MAN’S BEST FRIEND GOES BOATING.
According to my thinking, people can pretty much be divided into two groups: Those that love dogs and those that don’t like much of anything. If you don’t like dogs, you may want to skip ahead to something more interesting, like an article about bilge pumps or bottom paint, because you won’t relate to anything I have to say here.
I love dogs and have many memories that only they and I share. By a pretty large margin the best dog I ever had was Pasho, a medium-sized German shepherd, whose muscles rippled from running the hills of Catalina. With his floppy ears, beady eyes, and long nose he had a distinct resemblance to Spiro Agnew, our vice president at the time. He would chase a stick for hours on end and could catch a fast-pitched tennis ball from 10 feet away. He would also climb a near-vertical 8-foot ladder to a playground slide on command. He was a superior athlete and a great water dog.
Pasho was my constant companion during my year as caretaker at Gallagher’s Cove in 1972. He would take trips to Avalon with me in the camp’s 14-foot winter skiff, the Northeaster, and would sit obediently in the boat for hours while I did my errands. On the ride back to the camp, I would stop the boat in front of the cove and get him all excited so he would jump overboard. After several roundy-rounds in the boat, he would go up to the tip of the bow and stand, perfectly balanced with all four feet placed tightly together, then take a grand leap to the water and swim ashore. As the winter wore on, I would go through this routine farther and farther from shore, until he would have to swim a couple of hundred yards to the beach. He loved it and so did I. By the end of spring I would just stop the boat and he would immediately go to the bow for his spectacular dive. Best water dog I ever had. In the early 1990s we got Moby and Shammy, two yellow labs from the same litter. Our first water trip with them was on a canoe on the Myaka River. The two of them swam most of the way, only getting back in the canoe when we spotted alligators. They both loved to swim, but for some odd reason were afraid to go near our 25-footer Villam when we kept the boat docked at Marina Jack’s. They would spread their legs on the wooden dock in a death grip in fear of going on the boat. When we moved to Siesta Key and kept Villam at the dock behind our house, something instinctive must have taken over, because we could hardly keep them off the boat. If Moby was missing, we would usually find him sleeping in the cuddy cabin. But most of all, it was Shammy who loved the boat. She would jump up on the engine box as we ran along and put her front feet on the gunwale, with her face into the wind, banking into turns as we ran. She kept surfing the waves from the stern of Villam until the end of her 16 years.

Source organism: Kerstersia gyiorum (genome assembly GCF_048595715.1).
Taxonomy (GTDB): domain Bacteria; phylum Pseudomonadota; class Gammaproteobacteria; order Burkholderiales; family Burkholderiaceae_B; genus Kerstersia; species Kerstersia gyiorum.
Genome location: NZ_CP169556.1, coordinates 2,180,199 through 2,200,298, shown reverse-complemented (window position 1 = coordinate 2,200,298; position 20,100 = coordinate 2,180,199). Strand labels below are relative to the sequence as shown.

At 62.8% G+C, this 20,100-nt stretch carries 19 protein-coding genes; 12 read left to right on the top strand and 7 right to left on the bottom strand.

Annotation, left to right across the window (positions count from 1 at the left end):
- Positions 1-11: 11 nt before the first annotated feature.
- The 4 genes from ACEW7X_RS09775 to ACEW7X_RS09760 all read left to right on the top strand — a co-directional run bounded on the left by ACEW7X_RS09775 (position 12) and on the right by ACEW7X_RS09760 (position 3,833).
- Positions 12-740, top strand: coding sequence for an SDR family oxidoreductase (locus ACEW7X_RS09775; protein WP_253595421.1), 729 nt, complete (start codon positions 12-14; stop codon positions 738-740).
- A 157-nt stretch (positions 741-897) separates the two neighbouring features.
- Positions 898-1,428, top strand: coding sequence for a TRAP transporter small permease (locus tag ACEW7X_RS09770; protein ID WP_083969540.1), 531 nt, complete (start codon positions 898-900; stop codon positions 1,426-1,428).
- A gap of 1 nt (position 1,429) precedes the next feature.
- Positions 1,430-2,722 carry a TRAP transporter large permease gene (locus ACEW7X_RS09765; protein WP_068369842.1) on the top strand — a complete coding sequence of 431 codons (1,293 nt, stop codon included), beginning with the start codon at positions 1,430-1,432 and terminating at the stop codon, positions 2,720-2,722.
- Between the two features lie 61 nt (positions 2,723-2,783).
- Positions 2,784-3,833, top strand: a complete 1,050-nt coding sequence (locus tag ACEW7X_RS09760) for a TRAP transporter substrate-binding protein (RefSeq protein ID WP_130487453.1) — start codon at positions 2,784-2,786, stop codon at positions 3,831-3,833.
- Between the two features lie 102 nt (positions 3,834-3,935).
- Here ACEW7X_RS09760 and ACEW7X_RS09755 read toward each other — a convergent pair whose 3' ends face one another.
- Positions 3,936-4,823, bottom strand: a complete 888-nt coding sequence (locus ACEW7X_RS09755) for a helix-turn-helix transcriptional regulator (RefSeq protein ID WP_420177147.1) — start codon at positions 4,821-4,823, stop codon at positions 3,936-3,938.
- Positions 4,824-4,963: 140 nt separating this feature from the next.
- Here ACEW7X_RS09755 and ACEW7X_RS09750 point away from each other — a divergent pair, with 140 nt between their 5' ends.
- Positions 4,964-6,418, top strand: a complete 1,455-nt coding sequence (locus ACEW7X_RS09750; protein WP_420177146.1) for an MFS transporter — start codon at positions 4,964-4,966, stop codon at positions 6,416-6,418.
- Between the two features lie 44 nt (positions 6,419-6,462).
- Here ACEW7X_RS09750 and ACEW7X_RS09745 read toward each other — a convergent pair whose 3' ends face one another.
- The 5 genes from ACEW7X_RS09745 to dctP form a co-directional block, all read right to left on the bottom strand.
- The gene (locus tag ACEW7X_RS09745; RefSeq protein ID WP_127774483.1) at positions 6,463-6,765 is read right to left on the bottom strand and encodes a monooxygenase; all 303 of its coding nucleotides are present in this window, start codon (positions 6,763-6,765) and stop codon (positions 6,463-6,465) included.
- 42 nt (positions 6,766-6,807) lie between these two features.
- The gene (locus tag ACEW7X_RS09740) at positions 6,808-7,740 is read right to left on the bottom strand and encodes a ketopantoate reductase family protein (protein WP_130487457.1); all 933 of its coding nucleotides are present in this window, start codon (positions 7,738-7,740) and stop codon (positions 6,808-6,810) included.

We currently have Scupper, our five-year-old, 115-pound golden retriever, with the courage of the cowardly lion. Scup has huge webbed feet and is quite a good swimmer, but is a bit of a reluctant boater. He only joins us because he doesn’t want to be left behind, and spends most of his time under my feet on the cockpit sole. He is a bit of a disappointment as he lacks the passion for boats shared by his predecessors. My very desire for a goldie can be dated back to the iconic photograph of a Hinckley Picnic Boat with her owner gazing at his beautiful boat with his golden retriever by his side. As I tell people, “I couldn’t afford the boat, so I got the dog instead.” Scupper is not so keen on boating, but throw him a tennis ball and he will swim forever to retrieve it.
There may be another dog in our lives someday, and if so, it will surely be a water dog, with big webbed feet and the love for water in his soul. Perhaps a 200-pound Newfoundland, or maybe just a floppy-eared German shepherd like Pasho. After all, he was the best water dog of them all.